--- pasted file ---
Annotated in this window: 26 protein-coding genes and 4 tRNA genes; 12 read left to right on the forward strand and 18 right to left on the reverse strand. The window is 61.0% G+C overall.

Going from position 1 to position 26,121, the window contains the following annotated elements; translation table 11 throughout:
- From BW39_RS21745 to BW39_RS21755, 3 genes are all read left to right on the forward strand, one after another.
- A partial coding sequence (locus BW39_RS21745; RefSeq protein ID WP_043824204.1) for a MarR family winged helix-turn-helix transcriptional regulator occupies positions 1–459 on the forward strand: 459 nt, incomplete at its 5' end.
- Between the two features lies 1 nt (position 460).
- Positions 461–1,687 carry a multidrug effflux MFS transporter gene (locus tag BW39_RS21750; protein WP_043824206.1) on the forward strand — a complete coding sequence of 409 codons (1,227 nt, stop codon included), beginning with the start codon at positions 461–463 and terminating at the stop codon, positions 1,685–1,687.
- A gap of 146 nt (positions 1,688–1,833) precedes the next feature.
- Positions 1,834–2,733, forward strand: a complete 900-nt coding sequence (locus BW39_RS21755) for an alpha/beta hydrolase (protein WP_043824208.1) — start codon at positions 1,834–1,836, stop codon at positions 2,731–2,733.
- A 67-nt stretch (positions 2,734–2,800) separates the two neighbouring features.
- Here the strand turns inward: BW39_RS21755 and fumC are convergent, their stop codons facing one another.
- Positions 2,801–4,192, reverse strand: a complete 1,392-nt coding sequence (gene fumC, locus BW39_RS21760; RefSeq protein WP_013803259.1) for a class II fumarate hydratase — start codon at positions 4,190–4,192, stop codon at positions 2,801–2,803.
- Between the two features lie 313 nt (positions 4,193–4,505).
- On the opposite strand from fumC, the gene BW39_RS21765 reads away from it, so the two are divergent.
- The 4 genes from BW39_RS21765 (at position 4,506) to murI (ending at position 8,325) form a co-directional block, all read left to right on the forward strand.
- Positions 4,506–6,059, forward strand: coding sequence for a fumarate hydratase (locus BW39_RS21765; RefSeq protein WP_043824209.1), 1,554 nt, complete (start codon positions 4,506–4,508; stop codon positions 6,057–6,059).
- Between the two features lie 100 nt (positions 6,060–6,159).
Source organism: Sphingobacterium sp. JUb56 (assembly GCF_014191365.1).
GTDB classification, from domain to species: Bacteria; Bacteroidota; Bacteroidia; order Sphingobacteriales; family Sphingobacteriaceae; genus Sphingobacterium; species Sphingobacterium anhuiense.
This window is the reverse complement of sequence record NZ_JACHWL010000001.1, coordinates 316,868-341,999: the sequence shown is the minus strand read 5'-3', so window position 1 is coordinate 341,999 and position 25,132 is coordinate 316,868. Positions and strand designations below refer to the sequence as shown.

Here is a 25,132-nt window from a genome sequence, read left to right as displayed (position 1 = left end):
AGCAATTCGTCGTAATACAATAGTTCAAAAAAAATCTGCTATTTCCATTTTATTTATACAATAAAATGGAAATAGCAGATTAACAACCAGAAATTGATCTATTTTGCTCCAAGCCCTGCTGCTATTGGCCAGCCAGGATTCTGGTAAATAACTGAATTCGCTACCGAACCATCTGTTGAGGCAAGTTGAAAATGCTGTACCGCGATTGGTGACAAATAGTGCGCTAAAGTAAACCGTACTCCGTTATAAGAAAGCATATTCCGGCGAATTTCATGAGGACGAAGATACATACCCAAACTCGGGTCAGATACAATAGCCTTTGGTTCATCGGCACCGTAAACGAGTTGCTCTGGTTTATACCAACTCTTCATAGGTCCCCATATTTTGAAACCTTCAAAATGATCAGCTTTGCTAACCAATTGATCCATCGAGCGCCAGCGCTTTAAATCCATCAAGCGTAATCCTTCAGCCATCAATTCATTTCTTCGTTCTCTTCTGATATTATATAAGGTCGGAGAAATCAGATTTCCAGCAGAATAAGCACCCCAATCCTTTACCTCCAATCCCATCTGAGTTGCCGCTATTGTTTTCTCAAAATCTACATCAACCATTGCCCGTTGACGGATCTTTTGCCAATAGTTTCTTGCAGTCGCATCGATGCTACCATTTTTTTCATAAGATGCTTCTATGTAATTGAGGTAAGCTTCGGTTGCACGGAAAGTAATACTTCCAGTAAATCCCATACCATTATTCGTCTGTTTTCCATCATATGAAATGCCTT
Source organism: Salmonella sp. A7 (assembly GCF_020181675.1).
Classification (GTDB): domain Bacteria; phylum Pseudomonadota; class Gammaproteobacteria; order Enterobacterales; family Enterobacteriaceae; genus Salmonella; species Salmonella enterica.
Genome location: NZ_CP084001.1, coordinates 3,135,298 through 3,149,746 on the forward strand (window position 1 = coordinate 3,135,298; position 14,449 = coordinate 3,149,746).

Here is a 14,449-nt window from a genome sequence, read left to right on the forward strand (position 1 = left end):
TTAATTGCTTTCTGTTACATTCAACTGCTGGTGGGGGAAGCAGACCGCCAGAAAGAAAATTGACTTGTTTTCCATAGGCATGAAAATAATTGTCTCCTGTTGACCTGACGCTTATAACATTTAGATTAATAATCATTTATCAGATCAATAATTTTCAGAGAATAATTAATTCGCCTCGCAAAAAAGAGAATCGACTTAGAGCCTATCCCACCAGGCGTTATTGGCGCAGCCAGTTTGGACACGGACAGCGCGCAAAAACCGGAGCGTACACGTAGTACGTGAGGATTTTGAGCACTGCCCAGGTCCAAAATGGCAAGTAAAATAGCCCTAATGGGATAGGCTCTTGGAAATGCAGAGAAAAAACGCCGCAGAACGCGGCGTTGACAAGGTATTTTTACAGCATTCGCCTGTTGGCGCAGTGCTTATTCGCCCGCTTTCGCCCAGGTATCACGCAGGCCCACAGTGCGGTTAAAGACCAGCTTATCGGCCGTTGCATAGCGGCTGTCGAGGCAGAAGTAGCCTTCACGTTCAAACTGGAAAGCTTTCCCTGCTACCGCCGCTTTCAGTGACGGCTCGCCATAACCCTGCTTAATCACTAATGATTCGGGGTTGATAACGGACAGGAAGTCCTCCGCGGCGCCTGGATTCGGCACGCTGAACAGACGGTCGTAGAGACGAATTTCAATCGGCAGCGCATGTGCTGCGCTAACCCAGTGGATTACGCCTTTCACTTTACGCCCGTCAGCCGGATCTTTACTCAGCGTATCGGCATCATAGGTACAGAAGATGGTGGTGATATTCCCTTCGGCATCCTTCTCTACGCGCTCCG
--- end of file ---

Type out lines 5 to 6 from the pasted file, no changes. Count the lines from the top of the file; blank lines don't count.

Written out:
- Between the two features lies 1 nt (position 460).
- Positions 461–1,687 carry a multidrug effflux MFS transporter gene (locus tag BW39_RS21750; protein WP_043824206.1) on the forward strand — a complete coding sequence of 409 codons (1,227 nt, stop codon included), beginning with the start codon at positions 461–463 and terminating at the stop codon, positions 1,685–1,687.